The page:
According to an essay by photographer, Martha Rosler, the photo became the most reproduced photograph in the world.
After the attack on Pearl Harbor, she gave up the prestigious fellowship to record the forced evacuation of Japanese Americans from the West Coast on assignment for the War Relocation Authority (WRA).
Thompson was not of European descent — as had been commonly assumed — but “a full-blooded Cherokee Indian” from Oklahoma. Meister said, raises the compelling question of whether “Migrant Mother” would have resonated so widely if viewers knew the subjects were Native American.“We have never been a race-blind country, frankly,” Ms. “I wish that I could say that the response would have been the same if everyone had been aware that she was Cherokee, but I don’t think that you can.”Ms. With help from librarians at the San Francisco Public Library, Ms.
Meister pieced together how the inaccurate caption information probably came about. Lange filed her pictures to The San Francisco News, a reporter for United Press went to the migrant encampment in Nipomo. Lange — and, apparently, the Thompson family — had left days earlier, her photos were published with the United Press’s reporter’s article. Meister’s book is part of “One on One,” a series in which each volume delves into a single piece in Mo MA’s collection.
One of Lange's most recognized works is Migrant Mother.
I saw and approached the hungry and desperate mother, as if drawn by a magnet.
In 1918, she left New York with a female friend to travel the world, but was forced to end the trip in San Francisco due to a robbery, and settled there, working as a photograph finisher at a photographic supply shop.
Her studies of unemployed and homeless people, starting with White Angel Breadline (1933), which depicted a lone man facing away from the crowd in front of a soup kitchen run by a widow known as the White Angel, captured the attention of local photographers and led to her employment with the federal Resettlement Administration (RA), later called the Farm Security Administration (FSA).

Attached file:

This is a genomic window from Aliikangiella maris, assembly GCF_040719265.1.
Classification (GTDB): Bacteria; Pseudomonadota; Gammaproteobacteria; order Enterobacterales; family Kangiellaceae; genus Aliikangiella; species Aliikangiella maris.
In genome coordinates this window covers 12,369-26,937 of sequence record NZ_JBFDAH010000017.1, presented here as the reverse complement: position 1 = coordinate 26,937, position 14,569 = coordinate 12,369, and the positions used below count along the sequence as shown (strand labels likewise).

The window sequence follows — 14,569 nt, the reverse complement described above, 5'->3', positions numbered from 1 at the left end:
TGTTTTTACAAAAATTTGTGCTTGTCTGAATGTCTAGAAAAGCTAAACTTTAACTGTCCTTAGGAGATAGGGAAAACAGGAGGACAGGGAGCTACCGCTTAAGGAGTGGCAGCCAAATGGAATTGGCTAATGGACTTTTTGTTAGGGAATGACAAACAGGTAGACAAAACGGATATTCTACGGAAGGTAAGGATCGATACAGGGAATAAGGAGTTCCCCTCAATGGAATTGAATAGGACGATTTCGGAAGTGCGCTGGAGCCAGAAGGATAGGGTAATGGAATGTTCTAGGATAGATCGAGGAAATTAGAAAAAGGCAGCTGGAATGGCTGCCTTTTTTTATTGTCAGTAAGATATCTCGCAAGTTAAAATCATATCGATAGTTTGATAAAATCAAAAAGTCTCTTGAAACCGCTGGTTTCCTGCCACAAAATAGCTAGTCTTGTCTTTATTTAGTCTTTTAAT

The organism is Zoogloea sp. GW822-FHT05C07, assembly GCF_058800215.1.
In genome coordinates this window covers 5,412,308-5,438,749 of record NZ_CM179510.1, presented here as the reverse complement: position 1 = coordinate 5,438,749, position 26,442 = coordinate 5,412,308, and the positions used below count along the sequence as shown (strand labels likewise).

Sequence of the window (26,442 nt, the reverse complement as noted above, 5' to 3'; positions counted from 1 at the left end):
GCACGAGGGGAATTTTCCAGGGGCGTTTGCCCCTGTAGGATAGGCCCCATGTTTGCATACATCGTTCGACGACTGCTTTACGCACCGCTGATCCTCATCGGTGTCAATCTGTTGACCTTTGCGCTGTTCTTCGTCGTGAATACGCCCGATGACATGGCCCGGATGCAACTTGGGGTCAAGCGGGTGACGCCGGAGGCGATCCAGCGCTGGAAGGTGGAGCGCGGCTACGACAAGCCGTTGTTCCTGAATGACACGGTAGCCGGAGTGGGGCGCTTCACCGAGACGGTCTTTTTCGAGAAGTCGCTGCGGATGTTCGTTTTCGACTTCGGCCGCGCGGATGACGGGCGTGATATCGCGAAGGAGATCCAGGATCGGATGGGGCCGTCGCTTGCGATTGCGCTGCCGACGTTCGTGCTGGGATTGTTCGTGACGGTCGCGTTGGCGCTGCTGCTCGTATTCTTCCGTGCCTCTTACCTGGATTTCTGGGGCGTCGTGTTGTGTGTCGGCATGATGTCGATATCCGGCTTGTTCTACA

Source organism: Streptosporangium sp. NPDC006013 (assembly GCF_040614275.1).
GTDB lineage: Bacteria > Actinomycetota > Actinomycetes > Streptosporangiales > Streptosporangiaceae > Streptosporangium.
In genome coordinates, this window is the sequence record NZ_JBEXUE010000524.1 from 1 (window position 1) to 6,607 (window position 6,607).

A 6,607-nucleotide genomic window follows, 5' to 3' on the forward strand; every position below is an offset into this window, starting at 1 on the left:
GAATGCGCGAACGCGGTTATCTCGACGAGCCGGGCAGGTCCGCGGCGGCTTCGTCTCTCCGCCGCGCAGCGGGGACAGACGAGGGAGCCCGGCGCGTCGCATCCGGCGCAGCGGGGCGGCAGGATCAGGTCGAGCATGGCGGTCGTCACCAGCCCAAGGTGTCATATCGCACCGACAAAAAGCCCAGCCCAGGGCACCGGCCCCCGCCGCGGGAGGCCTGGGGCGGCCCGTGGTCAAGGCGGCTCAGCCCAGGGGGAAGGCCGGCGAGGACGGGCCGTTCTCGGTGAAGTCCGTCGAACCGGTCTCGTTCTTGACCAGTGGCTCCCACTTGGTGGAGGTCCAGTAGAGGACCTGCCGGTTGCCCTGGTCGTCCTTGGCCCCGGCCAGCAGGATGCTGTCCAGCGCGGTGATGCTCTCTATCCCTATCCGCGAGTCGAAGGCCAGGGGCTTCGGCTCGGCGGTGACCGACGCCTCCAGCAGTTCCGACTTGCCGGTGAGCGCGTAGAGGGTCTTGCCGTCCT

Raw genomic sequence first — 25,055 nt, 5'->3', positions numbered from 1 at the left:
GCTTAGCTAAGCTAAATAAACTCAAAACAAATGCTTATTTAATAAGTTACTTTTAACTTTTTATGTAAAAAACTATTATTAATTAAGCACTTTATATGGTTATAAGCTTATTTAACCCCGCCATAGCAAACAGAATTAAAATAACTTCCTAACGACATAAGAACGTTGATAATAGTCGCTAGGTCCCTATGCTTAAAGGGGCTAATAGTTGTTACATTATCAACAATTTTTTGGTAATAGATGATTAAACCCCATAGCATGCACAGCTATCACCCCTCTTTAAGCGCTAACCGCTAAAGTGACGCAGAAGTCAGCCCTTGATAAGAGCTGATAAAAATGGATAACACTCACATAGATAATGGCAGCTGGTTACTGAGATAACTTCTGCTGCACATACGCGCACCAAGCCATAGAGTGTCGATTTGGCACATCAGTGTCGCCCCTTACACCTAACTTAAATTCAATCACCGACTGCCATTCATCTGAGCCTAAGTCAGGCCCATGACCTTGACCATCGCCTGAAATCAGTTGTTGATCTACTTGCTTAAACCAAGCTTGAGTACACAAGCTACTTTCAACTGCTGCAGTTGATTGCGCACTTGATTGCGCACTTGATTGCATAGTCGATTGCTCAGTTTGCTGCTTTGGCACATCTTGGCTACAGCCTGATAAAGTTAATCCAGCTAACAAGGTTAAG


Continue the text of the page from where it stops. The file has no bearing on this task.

But “Dorothea Lange: Migrant Mother,” a new book from the Museum of Modern Art, offers fresh insights as it weaves a compelling tale about some little-explored details. Lange was working for the federal Farm Security Administration, the photo is available to everyone, and it has been used in many ways, including as a postage stamp, a 1,000-piece puzzle and on trinkets, T-shirts, posters and postcards. Thompson wrote to the editor of the Modesto Bee newspaper explaining that she was the woman in the photo — and that she felt exploited because she was never compensated for the image. Unlike with most of her other assignments, there are no known field notes from Ms.
Written by Sarah Meister, a photography curator at Mo MA, the book comes out at a time when faces of desperately poor people in migrant caravans dominate the news.“I thought, could there possibly be anything new to say about this picture? Part of why so many people related to the image was, perhaps, the anonymity of this family, which could have been any of millions of Americans suffering through the Great Depression, Ms. A subsequent Associated Press article in The Los Angeles Times revealed that Ms. Lange about this shoot in Nipomo, Calif., and the captions in the Library of Congress are, Ms. Thompson’s relatives have insisted, for example, that they did not sell their tent for food as the captions declared.